It's been a full summer. Lots of projects going on around here! Among them, my natural building apprentices spent a LOT of time experimenting with rocket stoves for cooking. Over the course of the last couple of months, we've built an outdoor cooking complex.
First, we fixed up a small but traditional wood fired, beehive oven. Then, after using that for a time, we built a double ended stove (2 rocket stoves) for boiling/frying.
This is early on in it's development. 2 rocket stoves, the one on the left began as an Aprovecho-style, horizontal feed; the one on the right, a J-tube rocket. Later, the horizontal feed was modified into a J-tube as well.
Here is roughly how the internal channels go.. Notice that there's no chimney here, you can cook/heat food on ANY port up on top. For exhaust to flow out, one of the ports has to remain open; we often placed a chimney over one of the cook-top plates and cooked on everything else (simultaneously).
This middle(ish) cook-port got remade into a deep pot heater with a combination chimney, chopped into the side (and a tea-cup warmer added).
Yep.. We ARE using coffee cans as a chimney. Works just fine, so far! Oh, and yes.. Both stoves vent through the one chimney.
notice how the pots sit deep into each "pot well", this maximises heat getting into the pots. Other cook surfaces can be used as well.
After much experimentation, a few changes and some decorations later, this stove is functional and beautiful.
Besides the coffee cans, is the entire build cob? I see what looks like firebrick in the pictures.
What you see are adobes, which are basically cob popped out of a brick form and allowed to dry before use. I LOVE using adobes, they take time to prepare but REALLY speed things along on build-day!
The whole thing is made out of cob/adobe. The fire(s) are insulated with perlite/clay, which is the only bagged/ready-made product in the works. We are using a couple of old fire-bricks on the feed openings to meter the air..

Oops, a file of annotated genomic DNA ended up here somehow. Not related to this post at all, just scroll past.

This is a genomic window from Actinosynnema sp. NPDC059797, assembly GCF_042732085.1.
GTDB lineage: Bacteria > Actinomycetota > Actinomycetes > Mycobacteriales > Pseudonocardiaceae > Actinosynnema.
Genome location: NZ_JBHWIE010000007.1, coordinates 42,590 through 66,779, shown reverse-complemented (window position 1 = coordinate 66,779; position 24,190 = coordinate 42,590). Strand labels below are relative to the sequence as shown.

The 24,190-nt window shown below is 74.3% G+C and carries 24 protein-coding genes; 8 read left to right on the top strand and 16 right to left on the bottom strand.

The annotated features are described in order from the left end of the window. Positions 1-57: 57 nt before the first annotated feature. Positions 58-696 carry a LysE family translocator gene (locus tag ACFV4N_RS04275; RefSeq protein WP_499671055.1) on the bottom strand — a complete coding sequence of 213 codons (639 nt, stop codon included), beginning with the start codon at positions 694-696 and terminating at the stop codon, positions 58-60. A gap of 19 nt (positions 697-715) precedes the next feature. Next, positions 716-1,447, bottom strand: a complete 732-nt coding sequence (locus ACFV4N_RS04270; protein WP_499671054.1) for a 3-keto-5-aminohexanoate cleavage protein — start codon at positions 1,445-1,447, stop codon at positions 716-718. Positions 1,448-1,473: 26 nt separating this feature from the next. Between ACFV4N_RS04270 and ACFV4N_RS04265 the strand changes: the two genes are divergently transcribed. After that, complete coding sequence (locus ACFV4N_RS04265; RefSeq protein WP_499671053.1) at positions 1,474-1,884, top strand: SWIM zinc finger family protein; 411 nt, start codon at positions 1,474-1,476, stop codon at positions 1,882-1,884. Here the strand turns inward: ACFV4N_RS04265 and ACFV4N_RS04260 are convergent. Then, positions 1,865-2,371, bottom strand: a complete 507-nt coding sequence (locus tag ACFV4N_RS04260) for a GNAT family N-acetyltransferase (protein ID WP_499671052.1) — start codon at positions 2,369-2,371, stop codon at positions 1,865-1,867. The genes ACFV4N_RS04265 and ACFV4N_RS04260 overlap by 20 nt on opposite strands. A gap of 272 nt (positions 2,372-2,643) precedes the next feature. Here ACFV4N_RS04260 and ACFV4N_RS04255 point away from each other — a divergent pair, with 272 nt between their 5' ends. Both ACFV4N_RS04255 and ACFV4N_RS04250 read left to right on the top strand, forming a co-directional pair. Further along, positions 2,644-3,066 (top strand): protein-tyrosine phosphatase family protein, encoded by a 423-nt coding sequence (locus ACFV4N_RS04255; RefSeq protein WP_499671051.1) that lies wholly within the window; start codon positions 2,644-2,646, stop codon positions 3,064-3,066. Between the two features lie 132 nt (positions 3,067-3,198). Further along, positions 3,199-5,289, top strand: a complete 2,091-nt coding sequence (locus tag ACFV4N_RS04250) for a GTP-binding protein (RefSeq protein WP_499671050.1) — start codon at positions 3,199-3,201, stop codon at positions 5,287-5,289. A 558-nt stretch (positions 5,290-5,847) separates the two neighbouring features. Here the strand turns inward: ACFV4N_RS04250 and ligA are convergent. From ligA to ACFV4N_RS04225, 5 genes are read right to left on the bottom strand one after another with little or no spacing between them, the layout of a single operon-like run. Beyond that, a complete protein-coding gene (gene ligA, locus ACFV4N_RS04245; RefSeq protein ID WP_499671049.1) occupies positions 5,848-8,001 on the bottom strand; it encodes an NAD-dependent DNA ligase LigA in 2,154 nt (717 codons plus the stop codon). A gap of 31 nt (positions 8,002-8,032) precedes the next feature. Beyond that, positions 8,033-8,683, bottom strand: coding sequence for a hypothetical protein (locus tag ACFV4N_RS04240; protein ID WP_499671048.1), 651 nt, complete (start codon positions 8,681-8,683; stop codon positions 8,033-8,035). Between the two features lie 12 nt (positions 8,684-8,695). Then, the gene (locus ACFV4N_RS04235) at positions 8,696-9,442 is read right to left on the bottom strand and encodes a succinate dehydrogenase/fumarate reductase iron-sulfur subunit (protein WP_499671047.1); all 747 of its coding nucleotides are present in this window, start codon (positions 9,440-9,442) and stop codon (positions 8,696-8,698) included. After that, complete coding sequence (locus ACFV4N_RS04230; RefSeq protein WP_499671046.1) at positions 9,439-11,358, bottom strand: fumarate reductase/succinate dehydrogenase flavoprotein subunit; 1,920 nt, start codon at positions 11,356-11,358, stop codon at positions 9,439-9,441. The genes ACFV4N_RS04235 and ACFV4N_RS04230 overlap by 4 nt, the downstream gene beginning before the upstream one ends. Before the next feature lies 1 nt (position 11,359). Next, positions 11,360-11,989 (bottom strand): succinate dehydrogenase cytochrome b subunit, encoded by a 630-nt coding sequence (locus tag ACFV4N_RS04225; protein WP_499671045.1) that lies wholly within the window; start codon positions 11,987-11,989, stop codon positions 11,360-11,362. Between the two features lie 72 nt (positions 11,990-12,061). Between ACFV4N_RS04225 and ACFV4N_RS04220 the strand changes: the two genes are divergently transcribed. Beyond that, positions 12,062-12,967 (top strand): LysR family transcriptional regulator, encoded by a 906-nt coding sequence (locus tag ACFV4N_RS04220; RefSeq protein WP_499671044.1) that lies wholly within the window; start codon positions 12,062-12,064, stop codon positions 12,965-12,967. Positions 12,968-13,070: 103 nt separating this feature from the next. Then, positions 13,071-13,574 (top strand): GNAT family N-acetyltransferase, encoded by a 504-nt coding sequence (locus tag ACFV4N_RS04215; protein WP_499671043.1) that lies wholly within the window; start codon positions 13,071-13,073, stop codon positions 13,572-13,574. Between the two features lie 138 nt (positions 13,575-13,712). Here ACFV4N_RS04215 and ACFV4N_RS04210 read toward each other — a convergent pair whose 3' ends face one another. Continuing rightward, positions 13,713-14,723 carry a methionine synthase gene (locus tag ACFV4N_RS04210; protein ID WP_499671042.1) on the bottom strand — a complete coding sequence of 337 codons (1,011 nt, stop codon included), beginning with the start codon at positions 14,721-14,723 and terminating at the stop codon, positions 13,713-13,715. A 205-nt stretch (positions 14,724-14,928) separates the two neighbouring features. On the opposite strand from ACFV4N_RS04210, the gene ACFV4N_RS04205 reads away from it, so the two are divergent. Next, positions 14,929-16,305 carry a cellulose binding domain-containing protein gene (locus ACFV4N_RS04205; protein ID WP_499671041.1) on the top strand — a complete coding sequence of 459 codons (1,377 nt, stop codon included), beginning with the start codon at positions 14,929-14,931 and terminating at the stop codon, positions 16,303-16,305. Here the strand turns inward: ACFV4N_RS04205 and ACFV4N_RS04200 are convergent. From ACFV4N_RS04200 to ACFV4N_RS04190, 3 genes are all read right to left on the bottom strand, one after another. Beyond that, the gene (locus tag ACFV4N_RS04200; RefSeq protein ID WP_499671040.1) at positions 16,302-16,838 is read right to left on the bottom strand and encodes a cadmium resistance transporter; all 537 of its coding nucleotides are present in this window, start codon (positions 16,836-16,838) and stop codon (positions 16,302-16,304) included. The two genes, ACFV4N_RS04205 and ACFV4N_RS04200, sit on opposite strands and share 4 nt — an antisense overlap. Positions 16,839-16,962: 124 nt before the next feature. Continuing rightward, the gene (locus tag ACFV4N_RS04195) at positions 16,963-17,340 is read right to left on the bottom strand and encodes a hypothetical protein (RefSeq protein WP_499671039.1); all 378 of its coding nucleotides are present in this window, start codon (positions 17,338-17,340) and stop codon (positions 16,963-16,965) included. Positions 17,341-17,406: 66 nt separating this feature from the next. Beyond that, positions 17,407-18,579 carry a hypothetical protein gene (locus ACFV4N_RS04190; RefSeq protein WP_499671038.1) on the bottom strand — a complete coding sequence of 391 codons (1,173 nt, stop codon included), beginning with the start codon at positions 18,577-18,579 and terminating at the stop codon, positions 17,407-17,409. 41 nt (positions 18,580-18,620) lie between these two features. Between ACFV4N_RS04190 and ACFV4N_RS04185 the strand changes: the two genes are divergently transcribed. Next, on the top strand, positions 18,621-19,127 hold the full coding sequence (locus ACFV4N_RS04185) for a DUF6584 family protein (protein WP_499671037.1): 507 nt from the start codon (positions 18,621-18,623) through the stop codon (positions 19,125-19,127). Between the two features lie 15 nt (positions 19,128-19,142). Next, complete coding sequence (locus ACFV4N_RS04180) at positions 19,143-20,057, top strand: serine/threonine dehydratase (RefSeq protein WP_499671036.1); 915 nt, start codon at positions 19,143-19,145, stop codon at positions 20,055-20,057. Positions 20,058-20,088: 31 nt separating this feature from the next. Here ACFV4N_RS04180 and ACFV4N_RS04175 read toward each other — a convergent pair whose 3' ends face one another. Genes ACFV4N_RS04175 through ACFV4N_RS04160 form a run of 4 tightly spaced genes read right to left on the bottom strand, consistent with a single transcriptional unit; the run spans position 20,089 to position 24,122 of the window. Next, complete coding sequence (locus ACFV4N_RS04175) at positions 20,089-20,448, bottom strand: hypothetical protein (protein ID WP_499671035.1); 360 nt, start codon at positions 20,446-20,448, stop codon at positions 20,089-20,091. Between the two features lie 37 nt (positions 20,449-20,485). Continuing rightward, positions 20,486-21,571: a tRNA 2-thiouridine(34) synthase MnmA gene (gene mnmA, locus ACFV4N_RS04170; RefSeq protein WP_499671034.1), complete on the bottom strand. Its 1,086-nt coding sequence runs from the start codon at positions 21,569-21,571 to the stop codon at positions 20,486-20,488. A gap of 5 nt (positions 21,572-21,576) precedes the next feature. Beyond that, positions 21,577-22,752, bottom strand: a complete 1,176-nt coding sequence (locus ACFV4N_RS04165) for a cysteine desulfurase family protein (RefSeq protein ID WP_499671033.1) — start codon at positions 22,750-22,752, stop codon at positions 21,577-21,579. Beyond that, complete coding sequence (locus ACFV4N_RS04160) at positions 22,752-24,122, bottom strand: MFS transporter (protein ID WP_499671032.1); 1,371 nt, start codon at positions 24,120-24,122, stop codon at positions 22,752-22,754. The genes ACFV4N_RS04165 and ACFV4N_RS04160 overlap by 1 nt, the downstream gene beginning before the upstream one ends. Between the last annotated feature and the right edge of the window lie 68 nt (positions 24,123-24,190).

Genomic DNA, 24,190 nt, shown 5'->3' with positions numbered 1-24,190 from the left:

After building the pot cooker, the next logical step in our experimentation time was to try to build a rocket powered baking oven.. So..
First, the stand with rocket core. We had to tilt the heat riser to get it centered in the oven base.
We made a couple of different options for heat path. One option is straight through the center, this can be plugged which will send heat through eight little channels that pass under the baking floor. These channels were built by cobbing over a tomato paste can and carefully slipping it out while working.
Then we temporarily plugged the holes and built the oven on top.
It worked great and produced excess heat, so it was decided to add a double-boiler hot water system.. Notice that the exhaust to the water heater comes from the bottom of the oven and drops down quite a bit before going 'round the water pot.
The double boiler system.. An open pot (of water) is heated directly and has a copper coil in which is pressurized. The pressurized coil has a higher boiling temperature than the open pot and will NEVER be dangerous. It also has the curious ability to provide MORE hot water than the volume of the pot being heated (at a reduced temperature certainly, but still quite hot).. Pretty neat trick!
Then of course, our very artistic apprentices decorated.
Very beautiful! And, then there was PIZZA!
The digital thermometer in this image shows 388 F. Just to point out that the oven can get up in the 600 F range for cooking pizza.
Ronyon, I made a metal door, is it not in the images somewhere? Without the door in place, the water heater gets no heat..
Interestingly, this oven works in reverse to the traditional wood fired, pizza ovens.. Here, the heat builds AS you cook, with foods that cook at cooler temperatures going in first and higher temperature cooking happening later.. Normally, it's the other way around.
The oven has a layer of perlite/clay as insulation.
There is NOT a protective coat on these.. I need to build a roof before it rains.
How long does it take for the plain cob rocket oven, without a boiler, to reach temp?
The boiler has ZERO effect on how hot the oven gets.. The boiler gets its heat AFTER it's run through the oven, a reuse of the oven's waste.
Depends on what you want to cook.. Granola wants a low temp and you can start cooking it pretty much right away.. Pizza needs high temps, which takes an hour or more of firing. A very nice feature of this stove is that you can keep on firing it as you cook..